I also wished that more essays explored what liberal arts education can look like outside of traditional institutions. There are some essays that address this topic, and they were some of my favorites in the book, but I felt that the overall focus was too narrow. Again, I can see how it might be a conflict of interest, since these academics are writing this book in part to defend their own work, but there are all kinds of ways that ordinary people can explore the liberating arts without going into debt for a four-year degree or even learning in a classroom setting. I think that this book would be more practical and would resonate more broadly if the authors had explored alternative approaches and experiences more.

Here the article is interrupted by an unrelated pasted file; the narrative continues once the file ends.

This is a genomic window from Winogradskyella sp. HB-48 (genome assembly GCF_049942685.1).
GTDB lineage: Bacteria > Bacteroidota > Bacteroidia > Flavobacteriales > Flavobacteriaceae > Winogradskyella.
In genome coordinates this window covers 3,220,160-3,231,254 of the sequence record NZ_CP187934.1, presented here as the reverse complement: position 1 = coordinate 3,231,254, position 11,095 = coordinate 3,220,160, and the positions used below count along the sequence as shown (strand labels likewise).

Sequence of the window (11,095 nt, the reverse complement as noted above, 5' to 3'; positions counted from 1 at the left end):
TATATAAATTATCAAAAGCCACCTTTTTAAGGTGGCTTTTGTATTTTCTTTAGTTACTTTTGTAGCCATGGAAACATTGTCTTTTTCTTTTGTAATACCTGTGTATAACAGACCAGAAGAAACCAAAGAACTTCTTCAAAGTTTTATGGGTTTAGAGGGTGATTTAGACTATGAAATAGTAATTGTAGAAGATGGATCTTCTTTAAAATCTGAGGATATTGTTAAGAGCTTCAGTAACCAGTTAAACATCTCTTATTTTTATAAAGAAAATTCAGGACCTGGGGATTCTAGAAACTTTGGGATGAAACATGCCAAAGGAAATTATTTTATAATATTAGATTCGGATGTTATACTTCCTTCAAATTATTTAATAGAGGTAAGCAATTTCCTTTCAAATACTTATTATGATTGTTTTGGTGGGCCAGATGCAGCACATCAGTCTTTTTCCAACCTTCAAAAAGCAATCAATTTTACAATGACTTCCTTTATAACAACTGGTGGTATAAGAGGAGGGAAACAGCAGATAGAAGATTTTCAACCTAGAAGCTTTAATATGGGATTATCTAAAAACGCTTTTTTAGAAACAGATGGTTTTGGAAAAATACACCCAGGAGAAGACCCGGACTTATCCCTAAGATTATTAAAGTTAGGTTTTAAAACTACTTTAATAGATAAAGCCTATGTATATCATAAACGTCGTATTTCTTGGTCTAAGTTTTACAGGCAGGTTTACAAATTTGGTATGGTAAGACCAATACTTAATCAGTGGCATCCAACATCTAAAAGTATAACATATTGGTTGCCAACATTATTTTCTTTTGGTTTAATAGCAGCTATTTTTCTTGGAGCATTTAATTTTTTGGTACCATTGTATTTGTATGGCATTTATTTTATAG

The Liberating Arts: Why We Need Liberal Arts Education is a thoughtful essay collection that explores a variety of different themes, explaining why the liberal arts are valuable in spite of the ways that people tend to misunderstand and mischaracterize them. The essays are short and quite readable, and I appreciated the range of different perspectives. I found many of the essays inspiring and thoughtful, and although the book’s format means that it doesn’t have a clear, consistent line of argumentation, it provides a variety  of short form perspectives that many people will find refreshing and thought-provoking. However, because this book focuses so much on academia, I would mainly just recommend it to educators and students. Although a handful of essays apply more broadly than that, this is mainly for people who are currently working in academic systems.